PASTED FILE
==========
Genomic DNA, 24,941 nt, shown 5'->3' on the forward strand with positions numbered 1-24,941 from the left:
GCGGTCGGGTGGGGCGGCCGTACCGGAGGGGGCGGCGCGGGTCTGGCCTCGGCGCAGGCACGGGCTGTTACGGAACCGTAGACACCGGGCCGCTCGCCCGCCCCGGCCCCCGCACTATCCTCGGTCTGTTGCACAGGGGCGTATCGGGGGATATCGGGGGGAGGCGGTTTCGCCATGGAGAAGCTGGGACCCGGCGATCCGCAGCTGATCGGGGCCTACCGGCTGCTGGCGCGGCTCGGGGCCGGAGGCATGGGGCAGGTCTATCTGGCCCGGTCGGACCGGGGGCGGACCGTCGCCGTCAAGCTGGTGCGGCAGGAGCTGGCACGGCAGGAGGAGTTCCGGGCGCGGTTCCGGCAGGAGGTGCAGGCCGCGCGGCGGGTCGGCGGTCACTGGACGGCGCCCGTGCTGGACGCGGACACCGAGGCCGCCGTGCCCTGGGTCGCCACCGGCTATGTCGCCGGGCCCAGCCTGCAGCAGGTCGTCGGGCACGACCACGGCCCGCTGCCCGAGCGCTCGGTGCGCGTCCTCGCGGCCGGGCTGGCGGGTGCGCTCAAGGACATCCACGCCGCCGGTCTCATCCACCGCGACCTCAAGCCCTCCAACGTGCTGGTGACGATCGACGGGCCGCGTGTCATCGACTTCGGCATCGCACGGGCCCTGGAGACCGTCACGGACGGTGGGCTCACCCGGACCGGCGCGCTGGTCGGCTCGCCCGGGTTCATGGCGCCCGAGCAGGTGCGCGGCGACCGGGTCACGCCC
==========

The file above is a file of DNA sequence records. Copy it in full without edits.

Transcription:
Genomic DNA, 24,941 nt, shown 5'->3' on the forward strand with positions numbered 1-24,941 from the left:
GCGGTCGGGTGGGGCGGCCGTACCGGAGGGGGCGGCGCGGGTCTGGCCTCGGCGCAGGCACGGGCTGTTACGGAACCGTAGACACCGGGCCGCTCGCCCGCCCCGGCCCCCGCACTATCCTCGGTCTGTTGCACAGGGGCGTATCGGGGGATATCGGGGGGAGGCGGTTTCGCCATGGAGAAGCTGGGACCCGGCGATCCGCAGCTGATCGGGGCCTACCGGCTGCTGGCGCGGCTCGGGGCCGGAGGCATGGGGCAGGTCTATCTGGCCCGGTCGGACCGGGGGCGGACCGTCGCCGTCAAGCTGGTGCGGCAGGAGCTGGCACGGCAGGAGGAGTTCCGGGCGCGGTTCCGGCAGGAGGTGCAGGCCGCGCGGCGGGTCGGCGGTCACTGGACGGCGCCCGTGCTGGACGCGGACACCGAGGCCGCCGTGCCCTGGGTCGCCACCGGCTATGTCGCCGGGCCCAGCCTGCAGCAGGTCGTCGGGCACGACCACGGCCCGCTGCCCGAGCGCTCGGTGCGCGTCCTCGCGGCCGGGCTGGCGGGTGCGCTCAAGGACATCCACGCCGCCGGTCTCATCCACCGCGACCTCAAGCCCTCCAACGTGCTGGTGACGATCGACGGGCCGCGTGTCATCGACTTCGGCATCGCACGGGCCCTGGAGACCGTCACGGACGGTGGGCTCACCCGGACCGGCGCGCTGGTCGGCTCGCCCGGGTTCATGGCGCCCGAGCAGGTGCGCGGCGACCGGGTCACGCCC